The Law Reform Commission (LRC) of Ireland has just published its final report on personal debt in Ireland and in the dying days of the Fianna Fail – Greens coalition government, it includes a Draft Personal Insolvency Bill 2010 which truly lives up to the promise of earlier publications from the LRC. The proposals contained in the draft bill are quite radical. They say, for example, that debtors should not be jailed for non-payment of debt even in instances where the debtor can afford to pay but refuses to do so. The proposed sanction is community service and not jail time.
This is not the only radical proposal. The draft bill provides for what is effectively debt forgiveness although the term ‘forgiveness’ is avoided like the plague. In fact in the 440 page report it appears only three times and two of those are quotations from other sources. It appears that the report adheres to the letter of Justice Minister Dermot Ahern’s words when he ruled out ‘debt forgiveness’ for ordinary people in May of this year at the publication of the LRC’s interim report.
The LRC however has shown considerable courage in ensuring that the spirit of its final report and the draft bill contain copious amounts of provisions which amount to nothing if not debt forgiveness – shout it from the rooftops! In particular the proposals for insolvent debtors with no income and no assets (NINA) provide for what are described as Debt Relief Orders. In effect qualifying debtors will be able to have their unsecured debts totally written off within a twelve months period so that they can start afresh. It is likely that there will be a ceiling on the total quantum of debts above which this relief would not be available for the insolvent debtor but this is not set out at this point. (In the UK the ceiling is £15,000).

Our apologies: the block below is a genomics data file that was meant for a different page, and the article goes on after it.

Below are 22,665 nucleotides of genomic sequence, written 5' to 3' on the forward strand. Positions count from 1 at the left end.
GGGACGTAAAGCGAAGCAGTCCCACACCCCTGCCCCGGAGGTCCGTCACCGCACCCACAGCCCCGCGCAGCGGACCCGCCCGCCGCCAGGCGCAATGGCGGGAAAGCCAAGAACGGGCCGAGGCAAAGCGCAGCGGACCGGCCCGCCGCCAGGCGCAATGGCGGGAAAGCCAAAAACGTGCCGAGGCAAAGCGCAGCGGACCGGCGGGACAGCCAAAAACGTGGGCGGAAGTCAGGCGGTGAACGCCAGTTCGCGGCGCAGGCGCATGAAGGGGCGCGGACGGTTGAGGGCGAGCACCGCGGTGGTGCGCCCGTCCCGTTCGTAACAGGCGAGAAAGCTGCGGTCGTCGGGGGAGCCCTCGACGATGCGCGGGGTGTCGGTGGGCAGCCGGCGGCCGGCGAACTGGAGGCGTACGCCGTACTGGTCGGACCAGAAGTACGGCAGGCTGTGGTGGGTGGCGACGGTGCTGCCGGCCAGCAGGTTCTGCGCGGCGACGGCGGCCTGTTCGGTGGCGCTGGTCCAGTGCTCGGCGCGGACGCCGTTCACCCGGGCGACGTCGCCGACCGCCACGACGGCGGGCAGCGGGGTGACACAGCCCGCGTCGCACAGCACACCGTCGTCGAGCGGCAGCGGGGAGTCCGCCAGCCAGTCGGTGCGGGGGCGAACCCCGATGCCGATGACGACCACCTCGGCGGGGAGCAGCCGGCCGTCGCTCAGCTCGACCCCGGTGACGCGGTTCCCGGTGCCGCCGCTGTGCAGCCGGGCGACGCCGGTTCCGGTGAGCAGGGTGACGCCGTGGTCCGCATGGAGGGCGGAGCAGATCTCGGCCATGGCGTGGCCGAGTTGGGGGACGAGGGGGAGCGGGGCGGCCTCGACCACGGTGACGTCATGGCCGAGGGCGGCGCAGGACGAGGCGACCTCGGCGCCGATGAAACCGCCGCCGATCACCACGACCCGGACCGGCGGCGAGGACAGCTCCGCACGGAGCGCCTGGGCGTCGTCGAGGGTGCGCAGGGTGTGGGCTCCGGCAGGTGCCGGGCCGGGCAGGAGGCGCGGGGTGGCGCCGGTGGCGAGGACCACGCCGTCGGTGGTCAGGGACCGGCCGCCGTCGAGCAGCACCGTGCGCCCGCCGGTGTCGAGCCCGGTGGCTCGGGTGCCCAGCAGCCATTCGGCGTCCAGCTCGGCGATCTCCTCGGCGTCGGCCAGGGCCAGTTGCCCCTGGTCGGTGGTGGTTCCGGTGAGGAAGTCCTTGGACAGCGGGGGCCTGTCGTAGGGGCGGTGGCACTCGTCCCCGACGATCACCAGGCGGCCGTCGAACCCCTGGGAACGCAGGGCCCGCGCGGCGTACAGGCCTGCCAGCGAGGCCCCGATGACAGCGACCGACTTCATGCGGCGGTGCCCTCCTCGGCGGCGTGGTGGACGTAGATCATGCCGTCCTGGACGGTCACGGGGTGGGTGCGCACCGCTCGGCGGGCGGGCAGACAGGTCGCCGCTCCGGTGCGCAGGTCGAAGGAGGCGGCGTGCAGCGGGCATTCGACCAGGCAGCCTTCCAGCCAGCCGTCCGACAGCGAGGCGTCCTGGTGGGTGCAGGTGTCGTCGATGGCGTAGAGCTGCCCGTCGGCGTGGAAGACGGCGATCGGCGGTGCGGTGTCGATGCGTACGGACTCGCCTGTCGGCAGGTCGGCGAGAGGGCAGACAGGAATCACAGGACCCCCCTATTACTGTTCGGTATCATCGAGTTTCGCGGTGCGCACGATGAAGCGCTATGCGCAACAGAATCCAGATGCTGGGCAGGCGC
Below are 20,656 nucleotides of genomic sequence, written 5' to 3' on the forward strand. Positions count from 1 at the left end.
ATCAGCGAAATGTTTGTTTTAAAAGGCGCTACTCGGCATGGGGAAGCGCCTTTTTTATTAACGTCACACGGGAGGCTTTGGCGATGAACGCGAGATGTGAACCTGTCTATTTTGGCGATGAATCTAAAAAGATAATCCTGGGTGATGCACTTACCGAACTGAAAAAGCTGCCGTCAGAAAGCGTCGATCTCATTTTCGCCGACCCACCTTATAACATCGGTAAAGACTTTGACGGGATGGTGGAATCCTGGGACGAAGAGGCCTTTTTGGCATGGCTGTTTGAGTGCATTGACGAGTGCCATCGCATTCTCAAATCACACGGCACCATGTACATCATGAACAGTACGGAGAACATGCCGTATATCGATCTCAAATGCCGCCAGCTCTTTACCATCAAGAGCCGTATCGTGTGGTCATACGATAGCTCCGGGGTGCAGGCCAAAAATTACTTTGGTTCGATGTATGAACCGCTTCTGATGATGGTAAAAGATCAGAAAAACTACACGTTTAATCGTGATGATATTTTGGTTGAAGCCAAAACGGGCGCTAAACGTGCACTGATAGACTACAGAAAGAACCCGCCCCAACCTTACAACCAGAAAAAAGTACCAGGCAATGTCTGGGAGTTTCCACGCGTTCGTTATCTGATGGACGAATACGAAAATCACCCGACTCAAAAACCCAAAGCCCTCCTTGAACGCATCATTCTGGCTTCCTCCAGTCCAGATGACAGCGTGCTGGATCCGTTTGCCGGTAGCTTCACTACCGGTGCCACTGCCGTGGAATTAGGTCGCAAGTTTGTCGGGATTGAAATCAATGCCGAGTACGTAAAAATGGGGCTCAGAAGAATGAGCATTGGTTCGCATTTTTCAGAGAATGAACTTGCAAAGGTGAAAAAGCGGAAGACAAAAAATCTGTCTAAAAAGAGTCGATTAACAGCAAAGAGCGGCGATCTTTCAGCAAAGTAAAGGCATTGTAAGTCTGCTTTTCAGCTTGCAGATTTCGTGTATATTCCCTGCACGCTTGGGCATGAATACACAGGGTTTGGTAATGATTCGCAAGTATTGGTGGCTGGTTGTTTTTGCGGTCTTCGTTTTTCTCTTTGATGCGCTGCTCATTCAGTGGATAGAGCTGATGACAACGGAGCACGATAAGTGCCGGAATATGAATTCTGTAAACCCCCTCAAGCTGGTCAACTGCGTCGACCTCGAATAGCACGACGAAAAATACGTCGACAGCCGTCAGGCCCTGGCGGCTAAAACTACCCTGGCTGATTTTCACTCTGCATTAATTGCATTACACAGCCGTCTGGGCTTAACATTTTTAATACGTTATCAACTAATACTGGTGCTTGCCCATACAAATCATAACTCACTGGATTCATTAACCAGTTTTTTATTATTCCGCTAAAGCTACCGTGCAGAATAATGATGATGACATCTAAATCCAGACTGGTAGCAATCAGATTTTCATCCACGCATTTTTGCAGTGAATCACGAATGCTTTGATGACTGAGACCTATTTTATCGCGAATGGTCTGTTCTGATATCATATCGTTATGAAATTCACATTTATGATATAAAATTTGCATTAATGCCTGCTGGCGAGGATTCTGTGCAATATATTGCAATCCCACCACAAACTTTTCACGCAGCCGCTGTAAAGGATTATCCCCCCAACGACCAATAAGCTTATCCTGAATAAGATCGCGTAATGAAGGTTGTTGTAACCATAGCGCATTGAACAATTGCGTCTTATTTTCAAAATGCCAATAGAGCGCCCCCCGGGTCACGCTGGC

The principal provision is the setting up of a Debt Settlement Arrangement (DSA) scheme where insolvent debtors would pay what they could afford for a period not exceeding five years, after which the unpaid balances of their debts would be discharged in their entirety. Under this scheme at least 60% of voting creditors as measured by the value of unsecured debts would have to approve the DSA for it to be approved and binding on all unsecured creditors, including those who chose not to vote on the proposal.
Other provisions include:
- Set up a Debt Enforcement Office (DEO) to arrange non-judicial settlement of debts
- Set up a Debt Settlement Office to license and monitor insolvency practitioners, to be known as Personal Insolvency Trustees
- Institute a regulatory regime to control debt collection and debt advice bodies
It remains to be seen if the current Irish Government will have the time, energy and inclination to enact the legislation needed to give effect to the proposals contained in the LRC’s final report and to pass its Draft Personal Insolvency Bill 2010, given that their Christmas vacation commences today and they don’t resume until mid January 2011 with a general election likely to be called in the early spring.
Paddy Byrne 16/12/2010.